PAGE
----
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The Secret Miracle

The Secret Miracle

by Jorge Luis Borges

Analysis: Writing Style

Chock Full o' Information; Visual; Referential

NB: Before we begin, let's not forget that "The Secret Miracle" was originally written in Spanish. But we think our translator did a pretty good job, so we'll take a stab at the style anyway.

We can tell right off the bat that Borges ain't joking around with his sentences. The very first sentence of the story is crazy long and contains a ton of information (literally, it might weigh a ton if you put it on a scale):

On the night of March 14, 1939, in an apartment on Prague's Zeltnergasse, Jaromir Hladik, author of the unfinished tragedy The Enemies, a book titled A Vindication of Eternity, and a study of Jakob Boehme's indirect Jewish sources, dreamed of a long game of chess. The game was played not by two individuals, but by two illustrious families; it had been started many centuries in the past. No one could say what the forgotten prize was to be, but it was rumored to be vast, perhaps even infinite. The chess pieces and the chessboard themselves were in a secret tower. Jaromir (in the dream) was the firstborn son of one of the contending families; the clocks chimed the hour of the inescapable game; the dreamer was running across the sand of a desert in the rain, but he could recall neither the figures nor the rules of chess. (1)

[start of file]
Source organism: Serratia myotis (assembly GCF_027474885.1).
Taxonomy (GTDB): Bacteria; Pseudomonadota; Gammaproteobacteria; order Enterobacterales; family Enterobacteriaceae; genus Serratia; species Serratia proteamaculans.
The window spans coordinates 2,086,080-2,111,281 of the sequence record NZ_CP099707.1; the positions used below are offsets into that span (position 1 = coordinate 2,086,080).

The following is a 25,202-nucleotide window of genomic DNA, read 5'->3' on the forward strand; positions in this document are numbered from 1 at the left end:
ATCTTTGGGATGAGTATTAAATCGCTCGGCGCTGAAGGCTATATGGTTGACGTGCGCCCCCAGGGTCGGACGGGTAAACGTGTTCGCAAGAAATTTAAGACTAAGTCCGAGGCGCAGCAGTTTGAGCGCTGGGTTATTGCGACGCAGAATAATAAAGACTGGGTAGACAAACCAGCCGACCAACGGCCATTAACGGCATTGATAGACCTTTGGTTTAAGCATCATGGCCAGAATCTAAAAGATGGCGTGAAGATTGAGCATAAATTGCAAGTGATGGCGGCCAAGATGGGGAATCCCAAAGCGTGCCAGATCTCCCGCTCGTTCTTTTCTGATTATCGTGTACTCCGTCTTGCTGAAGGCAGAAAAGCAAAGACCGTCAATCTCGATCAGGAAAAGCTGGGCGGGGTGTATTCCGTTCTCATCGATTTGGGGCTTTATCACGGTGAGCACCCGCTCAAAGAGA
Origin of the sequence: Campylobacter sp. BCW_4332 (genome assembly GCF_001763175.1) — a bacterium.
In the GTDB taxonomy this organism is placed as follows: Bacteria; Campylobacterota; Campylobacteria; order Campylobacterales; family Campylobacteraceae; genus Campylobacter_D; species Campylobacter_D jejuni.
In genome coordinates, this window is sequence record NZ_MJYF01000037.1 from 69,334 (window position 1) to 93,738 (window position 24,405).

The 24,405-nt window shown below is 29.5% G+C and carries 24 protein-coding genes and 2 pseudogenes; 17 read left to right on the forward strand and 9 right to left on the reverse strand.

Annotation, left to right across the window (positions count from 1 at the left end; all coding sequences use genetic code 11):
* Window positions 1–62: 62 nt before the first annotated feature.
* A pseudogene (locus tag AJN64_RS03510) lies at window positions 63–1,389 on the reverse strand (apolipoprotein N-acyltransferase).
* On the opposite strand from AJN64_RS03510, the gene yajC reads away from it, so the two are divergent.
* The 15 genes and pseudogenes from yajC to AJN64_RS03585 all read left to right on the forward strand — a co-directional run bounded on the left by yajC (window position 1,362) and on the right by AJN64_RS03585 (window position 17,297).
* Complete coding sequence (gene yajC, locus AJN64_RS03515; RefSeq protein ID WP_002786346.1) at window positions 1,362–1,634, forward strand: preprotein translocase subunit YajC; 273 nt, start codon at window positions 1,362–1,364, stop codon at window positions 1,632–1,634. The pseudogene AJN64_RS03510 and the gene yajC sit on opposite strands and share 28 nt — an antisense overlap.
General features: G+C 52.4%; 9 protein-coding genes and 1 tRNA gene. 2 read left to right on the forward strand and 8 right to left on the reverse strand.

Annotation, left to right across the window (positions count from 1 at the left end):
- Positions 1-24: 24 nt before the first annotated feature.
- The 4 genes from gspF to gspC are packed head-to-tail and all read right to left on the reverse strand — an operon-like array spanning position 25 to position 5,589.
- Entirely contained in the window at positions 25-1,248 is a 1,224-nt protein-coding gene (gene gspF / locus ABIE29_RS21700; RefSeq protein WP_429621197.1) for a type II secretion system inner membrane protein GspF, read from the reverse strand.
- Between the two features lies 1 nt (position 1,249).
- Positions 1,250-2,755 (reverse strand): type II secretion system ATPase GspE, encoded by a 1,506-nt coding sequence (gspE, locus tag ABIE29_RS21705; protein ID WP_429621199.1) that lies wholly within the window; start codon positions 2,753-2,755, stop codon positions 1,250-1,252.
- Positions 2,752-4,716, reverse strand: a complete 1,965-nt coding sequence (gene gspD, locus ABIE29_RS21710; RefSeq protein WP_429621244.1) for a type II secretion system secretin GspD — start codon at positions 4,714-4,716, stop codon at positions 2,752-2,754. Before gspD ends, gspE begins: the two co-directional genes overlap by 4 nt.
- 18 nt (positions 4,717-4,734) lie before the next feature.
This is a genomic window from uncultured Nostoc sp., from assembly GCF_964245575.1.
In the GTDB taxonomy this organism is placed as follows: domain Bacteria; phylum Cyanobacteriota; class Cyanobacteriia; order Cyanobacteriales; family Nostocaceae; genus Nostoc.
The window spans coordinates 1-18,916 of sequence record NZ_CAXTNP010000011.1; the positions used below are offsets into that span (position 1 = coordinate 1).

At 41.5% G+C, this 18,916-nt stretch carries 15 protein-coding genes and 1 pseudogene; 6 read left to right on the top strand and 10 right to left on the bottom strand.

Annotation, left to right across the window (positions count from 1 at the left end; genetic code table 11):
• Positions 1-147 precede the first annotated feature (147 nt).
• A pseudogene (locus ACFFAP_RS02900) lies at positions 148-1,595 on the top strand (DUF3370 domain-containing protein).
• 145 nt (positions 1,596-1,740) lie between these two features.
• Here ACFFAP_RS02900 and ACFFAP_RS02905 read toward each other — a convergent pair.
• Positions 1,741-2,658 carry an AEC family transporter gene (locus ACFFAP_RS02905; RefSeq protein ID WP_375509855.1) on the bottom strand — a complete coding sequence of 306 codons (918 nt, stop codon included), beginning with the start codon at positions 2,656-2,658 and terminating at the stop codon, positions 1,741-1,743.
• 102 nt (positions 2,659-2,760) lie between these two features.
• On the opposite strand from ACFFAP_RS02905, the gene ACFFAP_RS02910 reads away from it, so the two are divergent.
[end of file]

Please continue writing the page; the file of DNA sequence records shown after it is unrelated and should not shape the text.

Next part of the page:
Just in that one sentence, we learn about the protagonist's intellectual career, the setting in both time and place, and Jaromir's dream. Whew.

To make matters even more complicated, Borges is constantly hammering us with references to other works of literature – both real and imaginary – along with historical figures and foreign languages.

The first volume documents the diverse eternities that mankind has invented, from Parmenides' static Being to Hinton's modifiable past; the second denies (with Francis Bradley) that all the events of the universe constitute a temporal series. (4)

Um, Parmenides' static being? Hinton's modifiable past? Francis Bradley? Who and what the stink are these things? It's clear that Borges is an extremely educated author, and we need to make good use of Google just to keep up with him.

But we're willing to put up with Borges' complex turns of phrase and esoteric references because he fills his paragraphs with so much beautiful imagery:

A rhythmic and unanimous sound, punctuated by the barking of orders, rose from the Zeltnergasse. It was sunrise, and the armored vanguard of the Third Reich was rolling into Prague. (1)

This multisensory imagery is flat-out awesome. We can just picture Jaromir's human chess game, his white, aseptic prison, and his search for God in the map of India. What other images popped out to you?

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